Minister of Finance Felix Mlusu could face a delicate balancing act in the allocation of resources at a time the fiscal space is shrinking and revenue on the decline, analysts have said.
The analysts cited the limited fiscal space, which they say threatens the successful implementation of development plans, affecting the country’s attainment of the required 30 percent of gross domestic product (GDP) development threshold.
For instance, in the proposed K2.2 trillion 2020/21 National Budget, Mlusu contextualised the current fiscal situation by citing three scenarios.
First, he said the country’s fiscal situation is characterised by a high proportion of statutory expenditures—wages, pension and gratuities and public debt payment—which cannot be reduced or cut in the event of revenue shortfall.
In total, these expenditures represent 92 percent of domestic revenue pegged at K1.179 trillion, 68.8 percent of recurrent expenditure at K1.29 trillion and 52.8 percent of total budget estimated at K2.2 trillion.
Next, Mlusu said the fiscus is saddled with a huge public debt stock estimated at K4.1 trillion. Finally, he cited the public sector payment of arrears estimated at about K165 billion, which are “slowly becoming a fiscal risk to the smooth implementation of the national budget”.
In reaction to the fiscal situation, National Planning Commission director general Thomas Chataghalala Munthali said in a written response on Tuesday that when 91 percent of total revenues goes towards statutory obligations, there is nothing to pay for the rest of the essential recurrent expenditures, let alone development budget expenditures.
He said: “The main focus, therefore, should be to grow the economy so that we can mobilise more resources.
“Along with this is to cut on waste. Basically, it is the quality of investments that matters more than the quantities given our limited resource envelope.”
Munthali said there is need to guide development partners to support areas that can help create wealth in the shortest time possible by focusing on energy, information and communication technology, economically-viable transport network and other strategic infrastructure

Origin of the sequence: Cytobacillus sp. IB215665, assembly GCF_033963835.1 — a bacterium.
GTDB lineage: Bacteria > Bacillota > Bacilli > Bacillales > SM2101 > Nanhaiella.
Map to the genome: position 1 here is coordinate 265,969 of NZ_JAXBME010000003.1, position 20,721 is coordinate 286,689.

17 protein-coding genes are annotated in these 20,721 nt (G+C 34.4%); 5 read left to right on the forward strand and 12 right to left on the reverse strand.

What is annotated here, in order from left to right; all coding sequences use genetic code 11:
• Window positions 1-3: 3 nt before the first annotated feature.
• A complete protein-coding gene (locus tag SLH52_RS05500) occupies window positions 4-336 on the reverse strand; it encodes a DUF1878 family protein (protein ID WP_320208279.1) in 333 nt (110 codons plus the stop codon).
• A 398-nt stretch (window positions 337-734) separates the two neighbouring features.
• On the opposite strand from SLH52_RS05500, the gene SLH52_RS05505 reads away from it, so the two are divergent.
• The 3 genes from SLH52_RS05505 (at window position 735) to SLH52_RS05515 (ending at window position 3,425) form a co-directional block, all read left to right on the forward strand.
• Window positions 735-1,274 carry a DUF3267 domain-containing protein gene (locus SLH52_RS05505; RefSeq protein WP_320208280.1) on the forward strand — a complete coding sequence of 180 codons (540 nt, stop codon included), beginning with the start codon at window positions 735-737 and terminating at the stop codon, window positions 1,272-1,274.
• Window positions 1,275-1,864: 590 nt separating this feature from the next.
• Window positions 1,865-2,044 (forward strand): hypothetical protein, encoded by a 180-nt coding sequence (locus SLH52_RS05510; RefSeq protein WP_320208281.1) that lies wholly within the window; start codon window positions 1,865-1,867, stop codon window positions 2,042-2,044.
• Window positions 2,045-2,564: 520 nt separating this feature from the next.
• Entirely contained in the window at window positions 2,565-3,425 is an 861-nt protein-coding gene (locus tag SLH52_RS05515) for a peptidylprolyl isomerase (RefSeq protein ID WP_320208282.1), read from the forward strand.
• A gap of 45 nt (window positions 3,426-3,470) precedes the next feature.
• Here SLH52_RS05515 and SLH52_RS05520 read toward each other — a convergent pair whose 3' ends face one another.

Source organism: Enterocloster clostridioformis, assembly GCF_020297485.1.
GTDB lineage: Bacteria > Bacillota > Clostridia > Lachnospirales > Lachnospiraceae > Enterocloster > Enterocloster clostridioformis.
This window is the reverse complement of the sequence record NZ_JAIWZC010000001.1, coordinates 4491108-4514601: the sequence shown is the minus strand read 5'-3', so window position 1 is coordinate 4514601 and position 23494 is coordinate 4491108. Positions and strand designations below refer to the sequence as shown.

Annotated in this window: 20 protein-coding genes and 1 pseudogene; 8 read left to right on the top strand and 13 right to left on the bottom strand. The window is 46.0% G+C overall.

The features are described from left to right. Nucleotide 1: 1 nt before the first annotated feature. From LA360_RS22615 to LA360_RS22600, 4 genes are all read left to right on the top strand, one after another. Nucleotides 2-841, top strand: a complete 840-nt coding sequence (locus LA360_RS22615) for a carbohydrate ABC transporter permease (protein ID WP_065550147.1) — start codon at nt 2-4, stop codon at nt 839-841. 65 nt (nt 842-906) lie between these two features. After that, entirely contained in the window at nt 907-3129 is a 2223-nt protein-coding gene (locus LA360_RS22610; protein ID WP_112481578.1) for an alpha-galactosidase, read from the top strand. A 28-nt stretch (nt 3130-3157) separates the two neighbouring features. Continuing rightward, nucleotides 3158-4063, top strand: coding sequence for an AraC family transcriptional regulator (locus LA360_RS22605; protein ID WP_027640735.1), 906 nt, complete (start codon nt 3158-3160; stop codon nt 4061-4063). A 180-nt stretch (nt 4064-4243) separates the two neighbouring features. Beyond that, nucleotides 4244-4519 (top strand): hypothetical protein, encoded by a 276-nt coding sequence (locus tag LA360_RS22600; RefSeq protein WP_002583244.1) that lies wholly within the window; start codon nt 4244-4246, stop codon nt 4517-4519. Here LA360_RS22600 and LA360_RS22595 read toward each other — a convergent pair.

In the 2020/21 fiscal plan, development expenditure has been projected at K511.2 billion, with K410.3 billion to be financed using foreign resources and K100.9 billion to be financed domestically.
Treasury figures indicate that over a five-year period between 2015/16 and 2019/20 financial years, development expenditure underperformed except for the 2016/17 financial year when development expenditure amounted to K273.8 billion against the projected K260.5 billion, thereby registering an over -performance due to more disbursement on foreign financed projects by K28 billion.
In the 2015/16 financial year, development expenditure was pegged at K166.7 billion against a revised projection of K217.5 billion on account of underperformance in both domestically and foreign financed projects by K23.8 billion and K27 billion, respectively.
In the 2017/18 financial year, development expenditure amounted to K227.3 billion against an end-year revised target of K372.5 billion, reflecting an under expenditure of K145.2 billion.
Foreign financed component amounted to K149.1 billion against the end-year revised target of K277.5 billion while domestically financed acquisition of non-financial assets amounted to K78.2 billion against the end-year revised allocation of K95.0 billion.
In the 2018/19 financial year, development expenditure amounted to K281.3 billion against a mid-year revised target of K307.7 billion, reflecting an under expenditure of K26.4 billion.
Foreign financed component amounted to K177.4 billion against mid-year revised target of K195.8 billion, mainly on account of low absorption capacity by some government ministries, departments and agencies.
In the 2019/20 financial year, for instance, development expenditure was projected to close at K506.8 billion or 8.1 percent of GDP and 26.5 percent of the K1.9 trillion total budget, which was to be financed using K173.2 billion from domestic resources and K332.5 billion from foreign resources.
At the end of the fiscal year, K367.4 billion was the actual outturn for development expenditure.
World Bank figures indicate that since 2015/16 fiscal year, Malawi’s development expenditure has averaged 5.2 percent of GDP, which is way below 30 percent of GDP recommended for countries to meet United Nations Sustainable Development Goals (SDGs).
Weighing in, Betchani Tchereni, economics lecturer at The Polytechnic, a constituent college of the University of Malawi, said in an interview on Tuesday that with most of the projects dependent on external financing, attaining self-sufficiency will be harder.
He said economic growth is a function of a number of aspects, which have been ignored.
“Malawians want a vision of self-sufficiency and inclusive wealth creation, which could be a little harder to achieve if most of the projects we are doing are dependent on foreign financing whose political economy is difficult,” he said.
On her part, Economics Association of Malawi president Lauryn Nyasulu said the fiscal plan has measures to stimulate the economy most of which are recurrent in nature.
She said: “The current development budget allocations are way below the recommended thresholds required and may not sustainably stimulate economic growth.”
In the budget statement, Mlusu said that fiscal plan will focus on achieving sustainable and inclusive growth, macroeconomic stability and sound financial management.